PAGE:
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More Chocolate, More Nobels

Chocolate consumption statistically relates to Nobel Prizes

smithsonian.com

Things that eating chocolate is supposed to affect: heart health, blood pressure, mental healthand on and on. This week, says Franz Messerli in the New England Journal of Medicine, chocolate consumption is supposed to affect the chances of winning a Nobel prize. The connection is not a personal one: that extra chocolate bar probably won’t tip you over the bar to finally being recognized for your true genius. Rather, says the Associated Press, the “study ties chocolate consumption to the number of Nobel Prize winners a country has and suggests it’s a sign that the sweet treat can boost brain power.”

In the study, Messerli explains:

It seems most likely that in a dose-dependent way, chocolate intake provides the abundant fertile ground needed for the sprouting of Nobel laureates. Obviously, these findings are hypothesis-generating only and will have to be tested in a prospective, randomized trial.

The good doctor lays out an elaborate mechanism of how this delicious connection could play out. In Time:

ocoa contains flavanols, plant-based compounds that previous studies have linked to the slowing or reversing of age-related cognitive decline.

Hence, the idea goes, eating more chocolate means less cognitive decline, means more Nobel laureates. There is only one hitch. If it wasn’t clear yet, Messerli is just joking around. Says Frederick Joelving for Reuters, “Messerli said the whole idea is absurd, although the data are legitimate and contain a few lessons about the fallibility of science.”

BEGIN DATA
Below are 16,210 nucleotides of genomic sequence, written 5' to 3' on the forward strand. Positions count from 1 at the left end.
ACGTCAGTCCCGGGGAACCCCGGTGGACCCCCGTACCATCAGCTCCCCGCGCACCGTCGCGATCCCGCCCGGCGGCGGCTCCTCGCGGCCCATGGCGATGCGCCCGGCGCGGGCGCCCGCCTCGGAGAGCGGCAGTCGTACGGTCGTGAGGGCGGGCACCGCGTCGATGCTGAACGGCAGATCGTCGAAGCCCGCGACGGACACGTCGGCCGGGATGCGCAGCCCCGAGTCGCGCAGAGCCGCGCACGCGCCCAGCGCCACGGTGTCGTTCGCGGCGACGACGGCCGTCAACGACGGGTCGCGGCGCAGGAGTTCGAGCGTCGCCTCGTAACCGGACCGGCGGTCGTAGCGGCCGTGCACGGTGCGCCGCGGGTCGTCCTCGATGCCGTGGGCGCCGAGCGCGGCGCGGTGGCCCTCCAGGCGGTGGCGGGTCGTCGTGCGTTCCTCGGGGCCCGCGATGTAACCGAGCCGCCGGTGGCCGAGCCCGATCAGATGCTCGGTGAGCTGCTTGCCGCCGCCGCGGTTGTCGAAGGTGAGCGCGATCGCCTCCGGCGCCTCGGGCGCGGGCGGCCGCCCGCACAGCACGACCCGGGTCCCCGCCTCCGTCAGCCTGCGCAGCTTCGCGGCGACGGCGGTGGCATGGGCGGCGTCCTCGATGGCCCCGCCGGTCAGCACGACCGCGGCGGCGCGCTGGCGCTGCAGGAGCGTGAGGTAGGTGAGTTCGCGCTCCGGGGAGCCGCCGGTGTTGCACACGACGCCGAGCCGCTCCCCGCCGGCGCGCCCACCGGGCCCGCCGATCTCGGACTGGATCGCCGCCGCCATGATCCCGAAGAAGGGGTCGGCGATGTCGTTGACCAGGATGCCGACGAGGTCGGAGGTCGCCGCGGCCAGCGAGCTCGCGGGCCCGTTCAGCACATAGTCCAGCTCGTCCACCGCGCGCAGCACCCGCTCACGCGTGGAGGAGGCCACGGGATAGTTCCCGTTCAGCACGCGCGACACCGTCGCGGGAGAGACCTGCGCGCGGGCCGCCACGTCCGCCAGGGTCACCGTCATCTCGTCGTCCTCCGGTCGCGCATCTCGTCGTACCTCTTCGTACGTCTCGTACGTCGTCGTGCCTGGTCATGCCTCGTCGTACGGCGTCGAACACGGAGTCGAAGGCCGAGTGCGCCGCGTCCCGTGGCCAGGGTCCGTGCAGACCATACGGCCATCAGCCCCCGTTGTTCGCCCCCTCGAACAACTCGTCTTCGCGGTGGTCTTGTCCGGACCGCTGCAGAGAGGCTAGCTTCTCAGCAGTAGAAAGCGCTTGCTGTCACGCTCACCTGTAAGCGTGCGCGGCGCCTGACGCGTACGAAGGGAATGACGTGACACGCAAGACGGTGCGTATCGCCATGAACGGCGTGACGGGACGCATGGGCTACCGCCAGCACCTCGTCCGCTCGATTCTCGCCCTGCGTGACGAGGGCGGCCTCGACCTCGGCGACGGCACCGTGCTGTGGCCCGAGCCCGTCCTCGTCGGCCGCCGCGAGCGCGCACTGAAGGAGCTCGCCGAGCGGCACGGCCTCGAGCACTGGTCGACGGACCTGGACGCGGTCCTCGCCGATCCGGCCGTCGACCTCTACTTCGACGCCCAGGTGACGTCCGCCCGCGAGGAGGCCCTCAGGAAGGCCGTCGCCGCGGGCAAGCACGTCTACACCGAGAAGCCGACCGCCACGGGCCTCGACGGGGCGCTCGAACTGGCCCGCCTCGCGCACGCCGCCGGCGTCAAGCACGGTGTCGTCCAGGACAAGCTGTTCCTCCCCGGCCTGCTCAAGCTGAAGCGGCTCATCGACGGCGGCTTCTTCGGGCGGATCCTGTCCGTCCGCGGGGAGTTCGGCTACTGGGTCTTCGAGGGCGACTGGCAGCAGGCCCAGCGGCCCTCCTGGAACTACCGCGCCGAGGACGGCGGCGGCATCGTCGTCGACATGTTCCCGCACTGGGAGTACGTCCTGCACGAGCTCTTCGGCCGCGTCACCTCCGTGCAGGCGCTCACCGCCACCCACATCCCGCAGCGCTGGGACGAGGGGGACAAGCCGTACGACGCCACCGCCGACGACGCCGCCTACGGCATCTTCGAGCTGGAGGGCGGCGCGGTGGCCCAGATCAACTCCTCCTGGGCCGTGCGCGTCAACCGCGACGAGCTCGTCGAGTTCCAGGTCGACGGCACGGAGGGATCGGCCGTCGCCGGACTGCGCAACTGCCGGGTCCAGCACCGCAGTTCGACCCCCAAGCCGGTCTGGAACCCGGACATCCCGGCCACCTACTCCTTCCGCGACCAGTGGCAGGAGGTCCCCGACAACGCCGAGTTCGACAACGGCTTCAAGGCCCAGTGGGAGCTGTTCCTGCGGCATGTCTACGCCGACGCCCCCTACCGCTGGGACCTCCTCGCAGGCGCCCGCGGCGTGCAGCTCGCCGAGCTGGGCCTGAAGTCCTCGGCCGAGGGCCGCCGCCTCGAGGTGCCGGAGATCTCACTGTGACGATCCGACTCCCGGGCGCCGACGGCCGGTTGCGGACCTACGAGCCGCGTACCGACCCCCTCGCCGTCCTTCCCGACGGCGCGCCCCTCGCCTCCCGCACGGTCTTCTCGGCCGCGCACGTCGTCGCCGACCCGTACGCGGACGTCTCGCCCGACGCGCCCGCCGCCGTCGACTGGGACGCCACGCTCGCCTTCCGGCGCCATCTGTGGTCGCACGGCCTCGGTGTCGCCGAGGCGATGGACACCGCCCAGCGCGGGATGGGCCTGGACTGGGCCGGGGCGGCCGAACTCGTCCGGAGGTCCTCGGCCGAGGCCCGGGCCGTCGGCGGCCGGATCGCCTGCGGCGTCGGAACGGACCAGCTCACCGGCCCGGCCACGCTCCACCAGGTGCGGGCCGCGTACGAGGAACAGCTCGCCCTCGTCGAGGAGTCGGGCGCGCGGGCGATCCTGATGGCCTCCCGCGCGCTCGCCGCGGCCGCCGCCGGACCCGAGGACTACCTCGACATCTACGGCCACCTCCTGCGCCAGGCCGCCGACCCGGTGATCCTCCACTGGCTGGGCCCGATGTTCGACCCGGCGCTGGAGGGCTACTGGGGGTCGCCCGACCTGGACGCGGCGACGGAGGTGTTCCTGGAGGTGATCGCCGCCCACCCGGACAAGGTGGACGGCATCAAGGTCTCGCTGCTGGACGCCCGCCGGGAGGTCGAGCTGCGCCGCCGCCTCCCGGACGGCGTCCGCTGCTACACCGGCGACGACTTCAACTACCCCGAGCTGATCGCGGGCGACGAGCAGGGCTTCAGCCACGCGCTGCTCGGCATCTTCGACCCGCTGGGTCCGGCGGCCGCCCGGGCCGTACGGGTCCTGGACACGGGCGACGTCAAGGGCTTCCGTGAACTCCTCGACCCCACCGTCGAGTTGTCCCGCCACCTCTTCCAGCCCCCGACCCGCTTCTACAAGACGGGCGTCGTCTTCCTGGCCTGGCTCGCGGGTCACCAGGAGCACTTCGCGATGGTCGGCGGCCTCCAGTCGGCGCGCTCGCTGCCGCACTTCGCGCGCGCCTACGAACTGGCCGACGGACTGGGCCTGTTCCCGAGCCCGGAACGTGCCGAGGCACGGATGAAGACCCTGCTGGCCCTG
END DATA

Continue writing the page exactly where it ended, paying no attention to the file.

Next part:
The reason Messerli published his choco-Nobel connection, says Popular Science, was to make a bigger point about medical research in general.

 The correlation here is false, of course, and that’s precisely why the study was published. New York physician Franz Messerli noticed the correlation and published the study to show how p-values–a statistical tool that nearly all medical studies employ to prove the veracity of the causal relationships they describe–can be seriously flawed.

More from Smithsonian.com:
Becoming a Chocolate Connoisseur
Chocolate Week: A Brief History of Chocolate
Science Takes Fat Out Of Chocolate, Replaces It With Fruit

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About Colin Schultz
Colin Schultz

Colin Schultz is a freelance science writer and editor based in Toronto, Canada. He blogs for Smart News and contributes to the American Geophysical Union. He has a B.Sc. in physical science and philosophy, and a M.A. in journalism.

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